Illustrate simple and complex queries. The more complex queries would normally only be constructed by programmers, librarians, and other expert users, or provided for novice users via saved queries and graphical user interfaces. Each query is intended to illustrate a single functionality, although queries might overlap in their functionalities (e.g., phrases and ordered distance queries allowing no intervening words). Overlapping and similar functionalities are noted in the comments on query behavior.
Draw from sample data which are almost entirely in English. Use cases in other languages are solicited, especially where they illustrate language-specific implementations of functions and features. Among the most sought after are use cases for queries using prefix and infix wild cards, proximity queries, and operators and queries requiring functionality which may not have Western language equivalents.
Include queries which in most instances can be written with pure Boolean full-text predicates or with scoring (e.g., scoring on the number of occurrences of a word or phrase, scoring on how close words are to one another within a distance query, scoring on how similar a word is to the one being stemmed). A few, those in Section 17, cannot be written with Boolean full-text predicates. Scoring methodologies will not be defined in this recommendation. Scoring will be implementation defined. Results are provided in document order, except those in Section 17. Results could be returned ordered differently, such as by relevance (based on implementation defined scoring) or explicitly by element...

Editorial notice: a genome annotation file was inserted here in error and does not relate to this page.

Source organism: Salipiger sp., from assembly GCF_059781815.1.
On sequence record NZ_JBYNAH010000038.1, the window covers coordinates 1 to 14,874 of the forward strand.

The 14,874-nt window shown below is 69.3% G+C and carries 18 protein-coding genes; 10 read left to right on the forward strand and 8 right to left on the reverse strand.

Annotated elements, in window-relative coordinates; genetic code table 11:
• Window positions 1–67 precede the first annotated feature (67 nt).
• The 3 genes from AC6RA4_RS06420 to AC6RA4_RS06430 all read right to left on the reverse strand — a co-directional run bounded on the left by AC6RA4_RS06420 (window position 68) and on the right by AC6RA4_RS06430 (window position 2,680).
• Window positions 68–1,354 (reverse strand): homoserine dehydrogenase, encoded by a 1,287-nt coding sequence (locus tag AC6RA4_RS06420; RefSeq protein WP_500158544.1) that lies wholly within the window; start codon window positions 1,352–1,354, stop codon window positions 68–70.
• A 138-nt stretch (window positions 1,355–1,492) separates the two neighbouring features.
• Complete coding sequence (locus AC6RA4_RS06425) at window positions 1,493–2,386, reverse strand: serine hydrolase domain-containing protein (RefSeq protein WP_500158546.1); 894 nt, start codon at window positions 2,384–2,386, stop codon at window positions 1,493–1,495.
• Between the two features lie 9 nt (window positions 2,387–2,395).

Query element content. One may see Section 4 for explicit queries on attribute values.